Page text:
Italy Studying Lower Deficit Goal After EU Talks: Budget Update
Italian officials are studying scenarios for a lower 2019 budget deficit target after weeks of pressure from the European Union.
(Bloomberg) -- Italian officials are studying scenarios for a lower 2019 budget deficit target after weeks of pressure from the European Union. Italian assets jumped.
- Five Star, the League both signal compromise on deficit target
- Prime Minister Conte to meet senior ministers at 7:30 p.m. in Rome
- Italian bonds jump
Brussels Wants More (1:00 p.m.)
For EU officials, a reduction of the deficit target to around 2.2 percent would likely not sway the Commission’s assessment that the budget breaches EU rules - especially as the bloc estimates that the deficit for next year would in fact be much higher.
What is key to officials in Brussels is whether any tweaks affect the structural balance, a key measure in assessing countries’ budgets.
Italy Matters More Than Brexit, Fuest Says (11:50 a.m.)
“If Italy ends up in a financial crisis that could be a big thing, a big problem for the euro zone and the whole of Europe,” said Clemens Fuest, German economist and president of the country’s Ifo Institute. Compared to Brexit, “Italy is the bigger problem, particularly in in the medium term. Brexit is more of a short-term issue.”
The View From the EU (11:18 a.m.)
It is unclear whether a small reduction of the deficit target would do much to stop Brussels from recommending the start of a possible infringement procedure. For EU officials, any deficit target over 2 percent was seen as too high.
Crucially, according to the European Commission’s own forecasts, Italy’s spending plans would actually push next year’s deficit to 2.9 percent, an even greater deviation that originally foreseen.
While officials in Brussels are closely following events in Rome, they’ll also be looking into whether any concessions affect the country’s structural deficit -- a key measure for the commission, which excludes one-off expenditures and economic cycle effects.
Conte Wants to Know Costs Before More EU Talks (11:02 a.m.)
Premier Giuseppe Conte declined to discuss “decimal points” of the budget, speaking on the sidelines of a conference in Rome. Conte says he needs experts’ reports to assess the impact of the government reforms.
“At that point we’ll have the exact economic impact of these measures, down to the euro, and we’ll then be able to decide on returning to Brussels and continuing the negotiation,” Conte said.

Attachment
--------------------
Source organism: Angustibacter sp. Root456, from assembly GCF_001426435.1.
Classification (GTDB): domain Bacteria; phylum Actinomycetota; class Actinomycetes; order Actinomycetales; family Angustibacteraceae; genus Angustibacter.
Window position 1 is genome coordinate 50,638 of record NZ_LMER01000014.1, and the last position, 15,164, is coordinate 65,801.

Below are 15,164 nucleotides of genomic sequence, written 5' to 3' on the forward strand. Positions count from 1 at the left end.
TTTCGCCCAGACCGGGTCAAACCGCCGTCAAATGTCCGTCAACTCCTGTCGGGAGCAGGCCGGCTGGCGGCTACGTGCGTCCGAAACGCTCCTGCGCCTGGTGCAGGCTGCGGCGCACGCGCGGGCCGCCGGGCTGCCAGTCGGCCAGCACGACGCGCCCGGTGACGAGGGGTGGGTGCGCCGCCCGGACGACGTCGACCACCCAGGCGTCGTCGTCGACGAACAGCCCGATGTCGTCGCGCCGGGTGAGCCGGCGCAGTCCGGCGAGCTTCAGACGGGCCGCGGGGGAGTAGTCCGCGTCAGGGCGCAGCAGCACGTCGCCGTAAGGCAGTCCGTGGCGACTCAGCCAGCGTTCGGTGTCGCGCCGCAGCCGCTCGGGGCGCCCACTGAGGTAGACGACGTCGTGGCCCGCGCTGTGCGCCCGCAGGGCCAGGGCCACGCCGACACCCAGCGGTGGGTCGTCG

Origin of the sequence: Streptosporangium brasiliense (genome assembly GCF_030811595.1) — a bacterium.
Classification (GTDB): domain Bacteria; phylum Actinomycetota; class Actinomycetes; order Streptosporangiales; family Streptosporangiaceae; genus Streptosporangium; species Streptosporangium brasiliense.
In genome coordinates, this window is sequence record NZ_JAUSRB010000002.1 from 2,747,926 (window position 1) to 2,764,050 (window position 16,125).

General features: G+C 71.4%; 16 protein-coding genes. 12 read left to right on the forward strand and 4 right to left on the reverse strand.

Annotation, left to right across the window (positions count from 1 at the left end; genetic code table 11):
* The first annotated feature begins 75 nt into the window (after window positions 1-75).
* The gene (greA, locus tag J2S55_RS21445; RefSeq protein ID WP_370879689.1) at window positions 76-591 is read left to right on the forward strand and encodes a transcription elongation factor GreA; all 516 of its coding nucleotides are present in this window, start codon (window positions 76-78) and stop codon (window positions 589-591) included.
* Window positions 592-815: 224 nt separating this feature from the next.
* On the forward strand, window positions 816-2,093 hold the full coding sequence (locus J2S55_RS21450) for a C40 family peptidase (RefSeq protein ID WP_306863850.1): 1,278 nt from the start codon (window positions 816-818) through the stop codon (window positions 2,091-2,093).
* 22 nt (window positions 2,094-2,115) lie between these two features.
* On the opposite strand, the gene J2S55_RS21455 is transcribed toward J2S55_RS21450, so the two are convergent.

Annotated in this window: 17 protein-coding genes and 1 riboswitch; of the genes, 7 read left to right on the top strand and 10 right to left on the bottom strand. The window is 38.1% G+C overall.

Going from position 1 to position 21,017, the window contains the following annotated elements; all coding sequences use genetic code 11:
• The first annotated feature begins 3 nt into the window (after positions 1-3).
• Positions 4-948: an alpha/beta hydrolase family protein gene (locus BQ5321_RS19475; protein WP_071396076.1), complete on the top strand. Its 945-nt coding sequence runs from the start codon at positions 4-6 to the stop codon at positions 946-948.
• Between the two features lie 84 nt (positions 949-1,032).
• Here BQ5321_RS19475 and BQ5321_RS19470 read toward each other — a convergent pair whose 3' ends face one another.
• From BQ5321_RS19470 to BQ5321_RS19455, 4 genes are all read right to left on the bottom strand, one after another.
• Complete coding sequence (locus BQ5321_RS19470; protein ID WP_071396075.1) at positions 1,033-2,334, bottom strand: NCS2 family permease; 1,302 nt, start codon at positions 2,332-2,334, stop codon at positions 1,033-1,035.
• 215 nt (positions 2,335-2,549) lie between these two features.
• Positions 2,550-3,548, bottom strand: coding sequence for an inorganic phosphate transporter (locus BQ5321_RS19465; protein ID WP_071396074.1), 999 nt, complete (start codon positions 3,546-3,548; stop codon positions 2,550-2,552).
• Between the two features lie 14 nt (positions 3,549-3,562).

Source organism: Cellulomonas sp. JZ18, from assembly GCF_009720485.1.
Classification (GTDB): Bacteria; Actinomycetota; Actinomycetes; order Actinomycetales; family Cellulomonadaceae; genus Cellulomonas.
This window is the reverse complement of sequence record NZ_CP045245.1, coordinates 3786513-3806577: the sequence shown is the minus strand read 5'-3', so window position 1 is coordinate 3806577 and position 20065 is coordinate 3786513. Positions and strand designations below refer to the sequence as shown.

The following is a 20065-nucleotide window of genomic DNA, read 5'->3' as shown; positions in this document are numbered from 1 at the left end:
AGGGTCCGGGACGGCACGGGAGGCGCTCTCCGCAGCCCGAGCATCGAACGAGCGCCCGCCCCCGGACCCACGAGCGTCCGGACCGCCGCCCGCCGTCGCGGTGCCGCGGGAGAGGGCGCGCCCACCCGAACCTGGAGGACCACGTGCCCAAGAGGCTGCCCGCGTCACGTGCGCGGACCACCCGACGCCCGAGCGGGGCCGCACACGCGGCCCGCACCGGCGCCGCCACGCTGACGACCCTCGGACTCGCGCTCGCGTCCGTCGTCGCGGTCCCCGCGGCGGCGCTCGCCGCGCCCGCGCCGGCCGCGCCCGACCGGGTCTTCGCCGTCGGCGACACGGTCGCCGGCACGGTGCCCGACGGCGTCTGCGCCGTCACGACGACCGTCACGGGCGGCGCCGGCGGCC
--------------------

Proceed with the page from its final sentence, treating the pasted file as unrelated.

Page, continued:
He played down long-running tensions within the government, involving Finance Minister Giovanni Tria or others. “There isn’t a Conte-Tria line or a Di Maio-Salvini one, there aren’t opposing stands. This government is very united.” Conte said this evening’s government meeting will study amendments to the budget bill and decide which ones will be backed by the administration.
Analysts Still Skeptical (10:16 a.m.)
It’s one thing to lower the headline deficit target, but negotiating cuts to individual programs is far harder. Five Star is committed to delivering an increase in benefit spending to its voters, while the League is focused on defending the tax cuts that it has promised.
“I doubt that Italy will drastically change its budget,” Lorenzo Codogno, visiting professor at London School of Economics and a former chief economist at the Italian finance ministry, said in an email first thing on Monday. “Still, there are significant openings, and there is still some time to at least partly change direction. If that happens, it may indeed prove market friendly.“
Salvini Says He’s Not Hung Up on Decimals (9:47 a.m.)
After weeks of holding the line, the key ministers have launched a media blitz this morning to explain their climb down to voters.
"We use common sense and substance -- we’re not getting stuck over 0.1 percent more or less," League Leader Matteo Salvini tells state broadcaster RAI radio. "If in Brussels they think they can hold the government and 60 million Italians hostages over a decimal place, we are very willing to remove that excuse."
Italian Assets Rise Across the Board (9:36 a.m.)
Italian bonds rallied with stocks and the euro strengthened. The yield on the nation’s two-year notes fell to 0.69 percent, the lowest level in two months. Intesa Sanpaolo SpA and UniCredit SpA shares jumped more than 5 percent as the FTSE MIB index of shares rose 2.8 percent, on course for the biggest rally since June. The euro added 0.3 percent to $1.1366.
Di Maio Confirms He Could Accept Lower Deficit (9:33 a.m.)
Deputy Premier Luigi Di Maio says government is committed to reform, but there can be dialogue with the EU on the deficit target.
“If as part of the negotiation, we need to reduce the forecast deficit slightly, that’s not important to us," Di Maio, leader of the anti-establishment Five Star Movement, says in radio interview. "The issue is not the conflict with the EU on a deficit of 2.4 percent, what’s important is that not even a single person is kept out of the core measures.”
Di Maio is pushing a citizen’s income to support poorer families and a lower retirement age as part of the budget.
League Official Signals New Target Could Be 2.2-2.3% (9:24 a.m.)
An official for the League, one of two populist parties in the governing coalition, said the administration is looking at a new target that is higher than the 2.1 percent of GDP reported in local media on Monday. The existing target, rejected by the European Commission, is 2.4 percent.
--With assistance from Chiara Albanese.
To contact the reporters on this story: John Follain in Brussels at firstname.lastname@example.org;Lorenzo Totaro in Rome at email@example.com
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